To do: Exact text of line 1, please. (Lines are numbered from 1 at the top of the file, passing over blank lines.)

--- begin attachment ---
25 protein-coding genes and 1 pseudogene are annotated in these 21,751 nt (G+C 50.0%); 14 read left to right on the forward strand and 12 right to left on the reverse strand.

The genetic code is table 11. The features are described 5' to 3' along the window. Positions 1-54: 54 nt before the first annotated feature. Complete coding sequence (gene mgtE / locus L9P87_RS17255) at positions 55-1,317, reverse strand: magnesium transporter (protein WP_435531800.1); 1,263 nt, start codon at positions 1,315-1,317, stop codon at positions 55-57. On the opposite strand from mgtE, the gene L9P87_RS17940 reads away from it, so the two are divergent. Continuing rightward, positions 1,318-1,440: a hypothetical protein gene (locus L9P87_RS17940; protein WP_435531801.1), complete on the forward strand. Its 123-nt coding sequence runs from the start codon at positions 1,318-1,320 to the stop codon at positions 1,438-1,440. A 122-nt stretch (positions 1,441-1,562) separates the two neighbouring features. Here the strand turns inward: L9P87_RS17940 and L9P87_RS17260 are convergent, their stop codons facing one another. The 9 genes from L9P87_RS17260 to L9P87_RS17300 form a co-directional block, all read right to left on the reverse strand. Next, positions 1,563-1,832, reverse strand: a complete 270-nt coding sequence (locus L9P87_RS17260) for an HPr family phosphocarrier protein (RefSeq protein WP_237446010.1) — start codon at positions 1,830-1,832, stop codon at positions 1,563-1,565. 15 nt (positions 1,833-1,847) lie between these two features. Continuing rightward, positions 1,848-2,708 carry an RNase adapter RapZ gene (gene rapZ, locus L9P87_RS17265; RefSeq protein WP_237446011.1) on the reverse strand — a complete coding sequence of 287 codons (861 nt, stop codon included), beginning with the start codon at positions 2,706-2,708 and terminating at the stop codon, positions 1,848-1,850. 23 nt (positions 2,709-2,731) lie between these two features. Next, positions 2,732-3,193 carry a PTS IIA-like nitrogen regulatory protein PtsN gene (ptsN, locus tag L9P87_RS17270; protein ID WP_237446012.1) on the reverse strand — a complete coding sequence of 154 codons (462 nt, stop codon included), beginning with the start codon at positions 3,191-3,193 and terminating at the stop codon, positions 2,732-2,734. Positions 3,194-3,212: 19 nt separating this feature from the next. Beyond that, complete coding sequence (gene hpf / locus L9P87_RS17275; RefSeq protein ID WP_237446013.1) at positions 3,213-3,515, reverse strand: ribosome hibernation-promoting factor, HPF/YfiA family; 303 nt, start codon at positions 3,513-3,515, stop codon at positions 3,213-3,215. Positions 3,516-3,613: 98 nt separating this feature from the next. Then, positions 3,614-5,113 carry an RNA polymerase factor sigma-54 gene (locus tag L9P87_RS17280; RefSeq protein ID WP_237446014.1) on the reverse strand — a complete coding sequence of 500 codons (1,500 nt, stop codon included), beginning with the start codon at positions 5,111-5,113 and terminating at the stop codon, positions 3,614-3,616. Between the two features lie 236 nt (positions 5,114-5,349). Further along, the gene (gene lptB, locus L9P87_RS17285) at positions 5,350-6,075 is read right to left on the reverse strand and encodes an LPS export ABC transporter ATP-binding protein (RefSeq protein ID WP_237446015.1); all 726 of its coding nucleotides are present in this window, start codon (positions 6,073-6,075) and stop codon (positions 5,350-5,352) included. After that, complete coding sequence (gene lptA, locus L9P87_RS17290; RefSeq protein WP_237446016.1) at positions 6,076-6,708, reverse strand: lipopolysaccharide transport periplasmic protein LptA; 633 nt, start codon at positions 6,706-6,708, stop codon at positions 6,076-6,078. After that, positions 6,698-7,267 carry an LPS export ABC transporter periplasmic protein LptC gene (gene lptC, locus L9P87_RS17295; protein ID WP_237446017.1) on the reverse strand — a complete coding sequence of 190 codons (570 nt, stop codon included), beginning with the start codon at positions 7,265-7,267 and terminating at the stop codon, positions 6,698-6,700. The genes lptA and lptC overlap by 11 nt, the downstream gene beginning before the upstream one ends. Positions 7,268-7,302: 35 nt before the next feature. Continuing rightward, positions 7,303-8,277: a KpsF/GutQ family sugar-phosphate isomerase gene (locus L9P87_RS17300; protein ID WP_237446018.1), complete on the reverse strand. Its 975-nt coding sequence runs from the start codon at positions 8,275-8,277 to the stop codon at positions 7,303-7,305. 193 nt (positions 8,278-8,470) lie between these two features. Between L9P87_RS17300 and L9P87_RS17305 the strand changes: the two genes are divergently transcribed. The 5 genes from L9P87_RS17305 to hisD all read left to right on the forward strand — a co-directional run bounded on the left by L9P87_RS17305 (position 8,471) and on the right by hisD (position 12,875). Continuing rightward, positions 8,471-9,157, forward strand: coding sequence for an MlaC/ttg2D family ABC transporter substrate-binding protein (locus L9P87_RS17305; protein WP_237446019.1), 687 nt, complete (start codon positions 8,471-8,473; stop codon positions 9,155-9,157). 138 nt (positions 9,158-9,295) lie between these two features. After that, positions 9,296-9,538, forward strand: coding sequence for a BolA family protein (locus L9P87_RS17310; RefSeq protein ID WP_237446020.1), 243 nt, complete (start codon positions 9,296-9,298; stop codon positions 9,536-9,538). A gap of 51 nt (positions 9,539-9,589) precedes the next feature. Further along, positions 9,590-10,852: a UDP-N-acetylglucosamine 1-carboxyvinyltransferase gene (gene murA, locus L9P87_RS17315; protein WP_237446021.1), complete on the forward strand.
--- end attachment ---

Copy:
25 protein-coding genes and 1 pseudogene are annotated in these 21,751 nt (G+C 50.0%); 14 read left to right on the forward strand and 12 right to left on the reverse strand.